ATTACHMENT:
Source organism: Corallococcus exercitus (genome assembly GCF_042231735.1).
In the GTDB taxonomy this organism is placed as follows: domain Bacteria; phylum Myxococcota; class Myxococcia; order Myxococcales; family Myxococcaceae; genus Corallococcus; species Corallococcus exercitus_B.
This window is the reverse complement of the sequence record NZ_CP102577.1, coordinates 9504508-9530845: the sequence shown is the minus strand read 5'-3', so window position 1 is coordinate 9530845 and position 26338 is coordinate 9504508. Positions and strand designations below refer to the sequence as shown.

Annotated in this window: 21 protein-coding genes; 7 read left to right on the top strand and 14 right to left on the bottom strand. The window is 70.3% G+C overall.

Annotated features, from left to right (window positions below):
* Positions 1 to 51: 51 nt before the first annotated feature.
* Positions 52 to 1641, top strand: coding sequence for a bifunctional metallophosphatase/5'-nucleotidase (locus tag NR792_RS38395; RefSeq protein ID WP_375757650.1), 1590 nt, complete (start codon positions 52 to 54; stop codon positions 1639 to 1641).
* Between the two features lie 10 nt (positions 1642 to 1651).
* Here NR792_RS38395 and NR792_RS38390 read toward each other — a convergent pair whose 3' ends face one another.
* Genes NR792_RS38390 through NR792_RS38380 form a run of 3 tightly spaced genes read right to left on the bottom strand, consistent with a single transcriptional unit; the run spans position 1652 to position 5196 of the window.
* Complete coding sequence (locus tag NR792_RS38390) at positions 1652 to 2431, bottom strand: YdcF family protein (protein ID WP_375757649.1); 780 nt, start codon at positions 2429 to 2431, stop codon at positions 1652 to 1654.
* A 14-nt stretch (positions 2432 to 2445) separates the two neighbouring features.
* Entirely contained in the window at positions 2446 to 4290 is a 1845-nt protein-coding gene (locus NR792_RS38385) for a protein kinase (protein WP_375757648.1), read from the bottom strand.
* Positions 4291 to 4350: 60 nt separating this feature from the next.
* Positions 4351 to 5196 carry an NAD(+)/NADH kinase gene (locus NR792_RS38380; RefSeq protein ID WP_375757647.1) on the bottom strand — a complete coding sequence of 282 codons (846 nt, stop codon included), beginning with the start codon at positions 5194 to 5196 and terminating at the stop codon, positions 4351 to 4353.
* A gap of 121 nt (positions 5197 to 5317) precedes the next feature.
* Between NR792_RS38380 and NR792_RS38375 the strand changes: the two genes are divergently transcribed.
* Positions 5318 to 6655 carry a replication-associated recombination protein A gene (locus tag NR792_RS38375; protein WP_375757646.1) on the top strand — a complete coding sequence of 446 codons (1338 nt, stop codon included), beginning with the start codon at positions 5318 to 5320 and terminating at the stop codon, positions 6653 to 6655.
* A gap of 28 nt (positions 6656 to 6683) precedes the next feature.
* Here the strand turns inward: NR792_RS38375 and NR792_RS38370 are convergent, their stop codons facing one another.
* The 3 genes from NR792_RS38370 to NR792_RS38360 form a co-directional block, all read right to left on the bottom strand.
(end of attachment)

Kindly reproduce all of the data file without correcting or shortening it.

Source organism: Corallococcus exercitus (genome assembly GCF_042231735.1).
In the GTDB taxonomy this organism is placed as follows: domain Bacteria; phylum Myxococcota; class Myxococcia; order Myxococcales; family Myxococcaceae; genus Corallococcus; species Corallococcus exercitus_B.
This window is the reverse complement of the sequence record NZ_CP102577.1, coordinates 9504508-9530845: the sequence shown is the minus strand read 5'-3', so window position 1 is coordinate 9530845 and position 26338 is coordinate 9504508. Positions and strand designations below refer to the sequence as shown.

Annotated in this window: 21 protein-coding genes; 7 read left to right on the top strand and 14 right to left on the bottom strand. The window is 70.3% G+C overall.

Annotated features, from left to right (window positions below):
* Positions 1 to 51: 51 nt before the first annotated feature.
* Positions 52 to 1641, top strand: coding sequence for a bifunctional metallophosphatase/5'-nucleotidase (locus tag NR792_RS38395; RefSeq protein ID WP_375757650.1), 1590 nt, complete (start codon positions 52 to 54; stop codon positions 1639 to 1641).
* Between the two features lie 10 nt (positions 1642 to 1651).
* Here NR792_RS38395 and NR792_RS38390 read toward each other — a convergent pair whose 3' ends face one another.
* Genes NR792_RS38390 through NR792_RS38380 form a run of 3 tightly spaced genes read right to left on the bottom strand, consistent with a single transcriptional unit; the run spans position 1652 to position 5196 of the window.
* Complete coding sequence (locus tag NR792_RS38390) at positions 1652 to 2431, bottom strand: YdcF family protein (protein ID WP_375757649.1); 780 nt, start codon at positions 2429 to 2431, stop codon at positions 1652 to 1654.
* A 14-nt stretch (positions 2432 to 2445) separates the two neighbouring features.
* Entirely contained in the window at positions 2446 to 4290 is a 1845-nt protein-coding gene (locus NR792_RS38385) for a protein kinase (protein WP_375757648.1), read from the bottom strand.
* Positions 4291 to 4350: 60 nt separating this feature from the next.
* Positions 4351 to 5196 carry an NAD(+)/NADH kinase gene (locus NR792_RS38380; RefSeq protein ID WP_375757647.1) on the bottom strand — a complete coding sequence of 282 codons (846 nt, stop codon included), beginning with the start codon at positions 5194 to 5196 and terminating at the stop codon, positions 4351 to 4353.
* A gap of 121 nt (positions 5197 to 5317) precedes the next feature.
* Between NR792_RS38380 and NR792_RS38375 the strand changes: the two genes are divergently transcribed.
* Positions 5318 to 6655 carry a replication-associated recombination protein A gene (locus tag NR792_RS38375; protein WP_375757646.1) on the top strand — a complete coding sequence of 446 codons (1338 nt, stop codon included), beginning with the start codon at positions 5318 to 5320 and terminating at the stop codon, positions 6653 to 6655.
* A gap of 28 nt (positions 6656 to 6683) precedes the next feature.
* Here the strand turns inward: NR792_RS38375 and NR792_RS38370 are convergent, their stop codons facing one another.
* The 3 genes from NR792_RS38370 to NR792_RS38360 form a co-directional block, all read right to left on the bottom strand.